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riot, girl: Sini Anderson on The Punk Singer

For many, Kathleen Hanna — frontwoman for the bands Bikini Kill and later Le Tigre — was the defining protopunk, feminist icon of the Clinton and W. eras. A centrifugal force whose career spans the entire era in which the genre folks used to call Alternative Rock grew and waned in popularity, this riot grrrl mysteriously left the public eye in the mid aughts without any explanation. In The Punk Singer directed by Sini Anderson, a friend of Ms. Hanna’s, and produced by the music video auteur and CB4 director Tamra Davis, she reemerges from the shadows of semi-retirement. The film is a fairly straightforward archival-footage-meets-talking-heads celebration of the rabble-rousing Ms. Hanna, but fortunately for her and Ms. Anderson, there is more than enough revelatory footage from the heyday of her two acts and the scenes they floated in and out of to make the movie more than a mere celebration of the rocker. Plus there’s the unearthing of just why Ms. Hanna has been sidelined for so many years, which will surprise and sadden many.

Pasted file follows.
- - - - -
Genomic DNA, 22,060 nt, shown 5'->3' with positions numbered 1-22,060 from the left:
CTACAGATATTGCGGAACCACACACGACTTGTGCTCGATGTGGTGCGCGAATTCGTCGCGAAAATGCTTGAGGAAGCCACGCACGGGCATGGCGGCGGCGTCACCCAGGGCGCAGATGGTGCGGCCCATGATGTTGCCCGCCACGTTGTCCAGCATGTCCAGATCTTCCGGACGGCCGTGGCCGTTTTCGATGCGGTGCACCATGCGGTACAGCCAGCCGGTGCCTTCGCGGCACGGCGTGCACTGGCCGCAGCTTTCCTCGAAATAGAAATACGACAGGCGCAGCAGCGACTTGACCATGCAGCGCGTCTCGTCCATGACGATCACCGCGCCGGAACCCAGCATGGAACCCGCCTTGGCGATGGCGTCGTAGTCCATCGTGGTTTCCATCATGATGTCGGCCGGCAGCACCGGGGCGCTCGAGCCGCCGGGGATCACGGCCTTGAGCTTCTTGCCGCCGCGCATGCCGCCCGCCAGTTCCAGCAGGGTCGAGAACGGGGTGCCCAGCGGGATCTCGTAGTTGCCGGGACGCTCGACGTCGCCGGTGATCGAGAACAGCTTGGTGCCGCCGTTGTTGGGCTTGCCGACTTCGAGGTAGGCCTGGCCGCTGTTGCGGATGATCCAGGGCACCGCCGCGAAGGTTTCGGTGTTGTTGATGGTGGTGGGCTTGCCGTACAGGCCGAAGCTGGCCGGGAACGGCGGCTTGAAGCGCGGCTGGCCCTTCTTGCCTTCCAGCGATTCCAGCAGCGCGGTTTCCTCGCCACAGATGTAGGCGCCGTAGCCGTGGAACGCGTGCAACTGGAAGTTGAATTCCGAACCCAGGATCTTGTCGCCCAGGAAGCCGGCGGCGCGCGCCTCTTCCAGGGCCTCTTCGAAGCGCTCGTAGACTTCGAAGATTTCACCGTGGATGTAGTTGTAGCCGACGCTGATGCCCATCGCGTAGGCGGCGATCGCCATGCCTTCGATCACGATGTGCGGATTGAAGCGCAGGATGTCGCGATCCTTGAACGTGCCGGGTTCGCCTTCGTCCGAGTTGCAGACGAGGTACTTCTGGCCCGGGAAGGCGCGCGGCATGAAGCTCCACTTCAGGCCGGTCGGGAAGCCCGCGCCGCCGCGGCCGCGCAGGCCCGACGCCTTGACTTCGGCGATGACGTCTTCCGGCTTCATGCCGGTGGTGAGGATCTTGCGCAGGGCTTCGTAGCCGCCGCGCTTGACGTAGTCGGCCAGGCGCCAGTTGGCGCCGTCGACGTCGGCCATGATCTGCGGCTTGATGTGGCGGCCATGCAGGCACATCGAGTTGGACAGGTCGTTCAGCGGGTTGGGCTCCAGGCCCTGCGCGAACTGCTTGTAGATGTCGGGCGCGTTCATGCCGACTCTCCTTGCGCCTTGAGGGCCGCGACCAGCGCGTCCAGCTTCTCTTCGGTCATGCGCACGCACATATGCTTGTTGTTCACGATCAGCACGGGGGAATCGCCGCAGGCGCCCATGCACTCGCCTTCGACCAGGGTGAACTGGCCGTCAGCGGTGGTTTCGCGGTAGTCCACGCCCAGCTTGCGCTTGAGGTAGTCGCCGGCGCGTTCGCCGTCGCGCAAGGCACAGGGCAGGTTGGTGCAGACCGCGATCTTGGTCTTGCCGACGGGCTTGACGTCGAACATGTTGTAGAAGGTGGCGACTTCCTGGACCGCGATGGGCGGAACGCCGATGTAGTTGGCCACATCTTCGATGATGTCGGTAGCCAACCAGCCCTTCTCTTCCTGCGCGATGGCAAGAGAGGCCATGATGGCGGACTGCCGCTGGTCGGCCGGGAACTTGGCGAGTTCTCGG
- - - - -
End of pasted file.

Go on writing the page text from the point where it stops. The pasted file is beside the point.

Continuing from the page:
Lyme disease is a difficult thing to treat and an even harder thing to diagnose we learn from Ms. Hanna, her travails with the disease portrayed with stark intimacy by Ms. Anderson as the piece draws to a close. A bit older and more haggard in her contemporaneous interviews, Ms. Hanna is nonetheless still the prickly and charming presence that was at the center of her incendiary bands, ones which proved to be remarkable influences on an entire generation of performers. She seems at home with Ms. Anderson and though the approach my border on hagiography, the intimacy that she shares with Ms. Hanna and her inner circle, including Kim Gordon, formerly of Sonic Youth, and husband Adam Horowitz, formerly of the Beastie Boys, allows Anderson to score one fresh and candid insight after another from her subjects.